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Biden will announce steps to curb gun violence in the U.S.


Gun deaths in the U.S. have hit records in recent years. And today, President Biden is taking new steps to address the scores of gun violence in the United States. He's announcing a new nominee to head the Bureau of Alcohol, Tobacco, Firearms and Explosives. That agency hasn't had a permanent leader for seven years. Biden will also announce a new rule to crack down on what are known as ghost guns - guns without serial numbers to track, which are sometimes sold as kits and assembled at home. NPR's Kelsey Snell is following this and has more about the newest high-profile pick from the White House.

KELSEY SNELL, BYLINE: This nominee is named Steve Dettelbach. He is a former U.S. attorney based in Cleveland. And, you know, the White House is saying that he has decades of experience as a prosecutor at the Justice Department, including going after gangs and domestic extremists. And he has done a data-driven approach to fighting community gun violence. Now, this has been an impossible post to fill, in part because of polarized politics around guns across the country. You know, former President Trump couldn't get a nominee confirmed either. And the first Biden nominee, David Chipman, got pulled after facing opposition from gun groups. So it's not really clear what Dettelbach's chances are, you know, considering Democrats themselves aren't unified on gun policy.

FADEL: Right.

SNELL: But, you know, the White House is pitching him as a consensus nominee with a strong law enforcement background, and they're promising to work lawmakers and convince them to vote for him. But they haven't really had a great track record with doing that.

FADEL: So the president is also announcing some new regulations to crack down on these, quote, "ghost guns." What will he be doing?

SNELL: So this is a couple of steps that the White House says will help kind of regulate these ghost guns, which are, you know, made from kits that can be readily purchased and made into a working firearm. And they're basically saying that any of these kits must - the sale of these kits must also include a background check, just like for people who would buy fully assembled guns. They say it would apply to what they called Buy Build Shoot kits, where someone builds a gun from parts, and kits sold for 3D printers. It would require the kit manufacturers to imprint a serial number on the frame or receiver of the weapon built by the kit. And if resellers were able to acquire a ghost gun, it would require them to put a serial number on the gun and not take any that don't already have the required markings. But this is not a ban on these kits or guns assembled outside of commercial manufacturing. That would take congressional action. It also does not increase the penalty for crimes committed with ghost guns.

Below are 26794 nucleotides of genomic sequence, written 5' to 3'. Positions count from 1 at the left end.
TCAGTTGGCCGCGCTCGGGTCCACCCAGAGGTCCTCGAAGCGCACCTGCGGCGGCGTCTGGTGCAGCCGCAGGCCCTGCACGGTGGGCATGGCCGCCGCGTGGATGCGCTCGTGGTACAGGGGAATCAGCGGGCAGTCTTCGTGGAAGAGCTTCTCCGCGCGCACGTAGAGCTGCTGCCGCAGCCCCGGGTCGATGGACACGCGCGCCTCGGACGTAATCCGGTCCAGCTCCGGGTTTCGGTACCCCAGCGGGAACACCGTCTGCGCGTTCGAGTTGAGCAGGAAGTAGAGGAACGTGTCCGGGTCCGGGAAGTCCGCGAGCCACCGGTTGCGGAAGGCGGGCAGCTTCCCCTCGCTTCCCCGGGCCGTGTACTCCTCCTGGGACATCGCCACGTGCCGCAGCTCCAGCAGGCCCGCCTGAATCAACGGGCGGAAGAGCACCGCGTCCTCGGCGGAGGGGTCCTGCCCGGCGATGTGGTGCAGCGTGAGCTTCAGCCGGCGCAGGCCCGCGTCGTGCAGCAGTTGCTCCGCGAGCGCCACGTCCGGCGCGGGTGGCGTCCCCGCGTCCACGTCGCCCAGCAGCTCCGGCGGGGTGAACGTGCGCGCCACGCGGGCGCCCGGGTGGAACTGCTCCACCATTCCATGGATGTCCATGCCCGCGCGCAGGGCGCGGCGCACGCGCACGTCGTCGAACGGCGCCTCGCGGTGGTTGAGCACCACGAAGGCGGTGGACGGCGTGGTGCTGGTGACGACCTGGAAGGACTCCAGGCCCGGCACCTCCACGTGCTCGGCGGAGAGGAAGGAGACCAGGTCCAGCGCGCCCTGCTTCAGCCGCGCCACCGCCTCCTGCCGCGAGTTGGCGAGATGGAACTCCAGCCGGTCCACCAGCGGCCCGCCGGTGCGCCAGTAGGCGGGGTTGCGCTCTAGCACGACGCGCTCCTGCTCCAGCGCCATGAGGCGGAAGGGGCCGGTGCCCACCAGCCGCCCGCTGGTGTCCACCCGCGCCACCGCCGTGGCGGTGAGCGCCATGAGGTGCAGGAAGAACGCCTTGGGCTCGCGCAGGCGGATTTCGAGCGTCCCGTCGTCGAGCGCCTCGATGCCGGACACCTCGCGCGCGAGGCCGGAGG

FADEL: Gun violence really surged during the pandemic. As Biden was running for office, he promised to take it on. Where does his overall agenda on gun violence stand?

SNELL: You know, there's so far been little progress outside of previous executive actions. You know, political divisions that make it difficult for Congress to approve an ATF nominee are the same ones that make it nearly impossible for them to pass gun control legislation. This rule they're announcing today is actually something they've been working on for a year. Administration officials say they're working to combat gun violence through support for community policing and violence interrupters and other local-level efforts. But action like this - you know, as part of the strategy progressives in Congress have been demanding, they want executive action to make up for that lack of action in Congress.

FADEL: Right.

SNELL: And Congress has basically been unable to do anything on major party priorities, from gun control to police reform or voting rights.

FADEL: NPR's Kelsey Snell - thank you, Kelsey.

SNELL: Thanks for having me. Transcript provided by NPR, Copyright NPR.

Leila Fadel is a national correspondent for NPR based in Los Angeles, covering issues of culture, diversity, and race.
Kelsey Snell is a Congressional correspondent for NPR. She has covered Congress since 2010 for outlets including The Washington Post, Politico and National Journal. She has covered elections and Congress with a reporting specialty in budget, tax and economic policy. She has a graduate degree in journalism from the Medill School of Journalism at Northwestern University in Evanston, Ill. and an undergraduate degree in political science from DePaul University in Chicago.